They immediately understand the Gravcycle controls, the basics of moving around, and commanding units on the ground. That latter part is one of the more difficult areas; it has a lot more depth. It’ll take them a good couple of play sessions in multiplayer to understand the mechanics. During the beta, we were watching streams, seeing those “a-ha” moments as they were playing throughout the day. We saw the excitement in their eyes when they were like, “Oh my God, this is how this works!” We saw them use [the] Slow Field [ability on] a group of enemies and then use a Warrior’s concussion grenade to stagger and crit damage them at the same time. Imagine four players on a team coordinating together, and you get some really cool stuff happening that way.
I’m hearing a lot of buzzwords that remind me of other games. When it comes to the stacking effects, I think of MOBAs. Do you think Disintegration appeals to players of those games?
We ran some focus groups who were just strictly MOBA players, and they immediately picked up on the commander-in-the-sky elements. There was a huge appeal to them, and it was kind of like a gateway for them into shooters as well. They’re like, “Hey, I actually like the action side of this game a lot more than I thought it would.” It took them out of their comfort zone, gave them something familiar to play with, and allowed them to discover this all-new aspect of a game that they’re not used to playing.
We did the same thing for first-person shooter players and put them right into the seat of the Gravcycle. They immediately got the first-person shooting element of it, but then were like, “Oh, there’s this other strategy element, this RTS thing happening here.”
So you’ve made a “gateway drug” video game.
We kind of described it like that to some folks, and it’s really interesting to see how people are kind of embracing it in that way.
Let’s talk about the world itself. Where did the inspiration for this setting and plot come?
It’s really just a deep exploration of what’s happening around to the world around us. I’m always intrigued by the idea of what happens if some of these things are left unchecked, with regards to climate extremes and [other] issues that humanity’s dealing with. What happens to the landscape in a future setting? I just took from things that are readily familiar to us today and extrapolated some possible outcomes, where everything feels fairly plausible.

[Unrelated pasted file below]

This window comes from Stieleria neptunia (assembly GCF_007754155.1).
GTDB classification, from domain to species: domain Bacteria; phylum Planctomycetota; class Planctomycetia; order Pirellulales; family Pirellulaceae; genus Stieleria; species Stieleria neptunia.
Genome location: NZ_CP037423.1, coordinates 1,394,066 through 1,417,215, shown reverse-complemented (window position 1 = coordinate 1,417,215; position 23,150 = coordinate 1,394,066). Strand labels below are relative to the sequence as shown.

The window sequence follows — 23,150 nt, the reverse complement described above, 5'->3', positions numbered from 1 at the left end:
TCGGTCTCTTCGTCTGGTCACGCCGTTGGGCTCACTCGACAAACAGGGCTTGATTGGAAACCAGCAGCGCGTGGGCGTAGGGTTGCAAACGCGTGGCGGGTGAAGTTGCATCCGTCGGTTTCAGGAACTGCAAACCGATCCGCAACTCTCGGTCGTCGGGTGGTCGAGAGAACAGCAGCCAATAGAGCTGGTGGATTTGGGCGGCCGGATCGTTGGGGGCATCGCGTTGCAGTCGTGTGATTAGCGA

It’s set here on Earth, a world that’s immediately familiar to the player, but altered and changed in ways that makes it feel scary in some ways, because you’re like, “Wow, what really happened here?” And then in some ways, [it’s] comforting because it’s still a beautiful world. It’s a place that is inviting to go explore and be a part of. I think people will be excited to delve into some of that deeper backstory, and not only through the cinematics. If you take time to explore the environment itself, there are things you can discover and get to know what happened.
Are there any particular works of fiction or perhaps nonfiction that inspired it?
I’m a fan of hard sci-fi and older Michael Crichton stuff. It helped inspire some of the ideas behind the tech, but a lot of my inspiration honestly just comes from looking at the world around me. I’m a creative person. I’ve always been on the creative side of things throughout my career of developing games, so part of my job is just to let things soak in and see how that translates into something unique.
You’ve already announced current-gen platforms. Do you have anything to say about next-gen?
We would love to be able to support the next-gen consoles or any other tech that comes out, so we’re eager to continue exploring that. But that’s all TBD at the moment.
How do you feel about new features like Xbox’s Smart Delivery, where I could purchase your game for Xbox One and then automatically have the Series X version?
We’ve just started scratching the surface on that kind of stuff. As for how it impacts the business side of things, that’s something we work with Private Division on to make sure that we’re making the right decision there.
Anything else you can say as far as release date, or are you still TBD 2020?
TBD 2020, but looking forward to talking more about that real soon hopefully.